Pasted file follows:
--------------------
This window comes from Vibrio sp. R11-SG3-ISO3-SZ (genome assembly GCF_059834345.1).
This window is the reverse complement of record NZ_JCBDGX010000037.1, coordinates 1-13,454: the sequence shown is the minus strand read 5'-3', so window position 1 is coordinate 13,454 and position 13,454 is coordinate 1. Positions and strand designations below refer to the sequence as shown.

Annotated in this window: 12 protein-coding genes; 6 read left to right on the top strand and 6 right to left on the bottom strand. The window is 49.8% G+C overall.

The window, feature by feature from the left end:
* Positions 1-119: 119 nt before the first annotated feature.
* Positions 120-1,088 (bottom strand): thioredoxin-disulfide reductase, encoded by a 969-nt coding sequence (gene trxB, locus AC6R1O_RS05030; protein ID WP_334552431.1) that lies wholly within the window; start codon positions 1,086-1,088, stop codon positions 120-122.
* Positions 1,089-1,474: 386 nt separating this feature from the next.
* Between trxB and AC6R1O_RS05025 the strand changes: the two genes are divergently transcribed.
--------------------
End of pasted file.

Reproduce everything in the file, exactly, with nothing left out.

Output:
This window comes from Vibrio sp. R11-SG3-ISO3-SZ (genome assembly GCF_059834345.1).
This window is the reverse complement of record NZ_JCBDGX010000037.1, coordinates 1-13,454: the sequence shown is the minus strand read 5'-3', so window position 1 is coordinate 13,454 and position 13,454 is coordinate 1. Positions and strand designations below refer to the sequence as shown.

Annotated in this window: 12 protein-coding genes; 6 read left to right on the top strand and 6 right to left on the bottom strand. The window is 49.8% G+C overall.

The window, feature by feature from the left end:
* Positions 1-119: 119 nt before the first annotated feature.
* Positions 120-1,088 (bottom strand): thioredoxin-disulfide reductase, encoded by a 969-nt coding sequence (gene trxB, locus AC6R1O_RS05030; protein ID WP_334552431.1) that lies wholly within the window; start codon positions 1,086-1,088, stop codon positions 120-122.
* Positions 1,089-1,474: 386 nt separating this feature from the next.
* Between trxB and AC6R1O_RS05025 the strand changes: the two genes are divergently transcribed.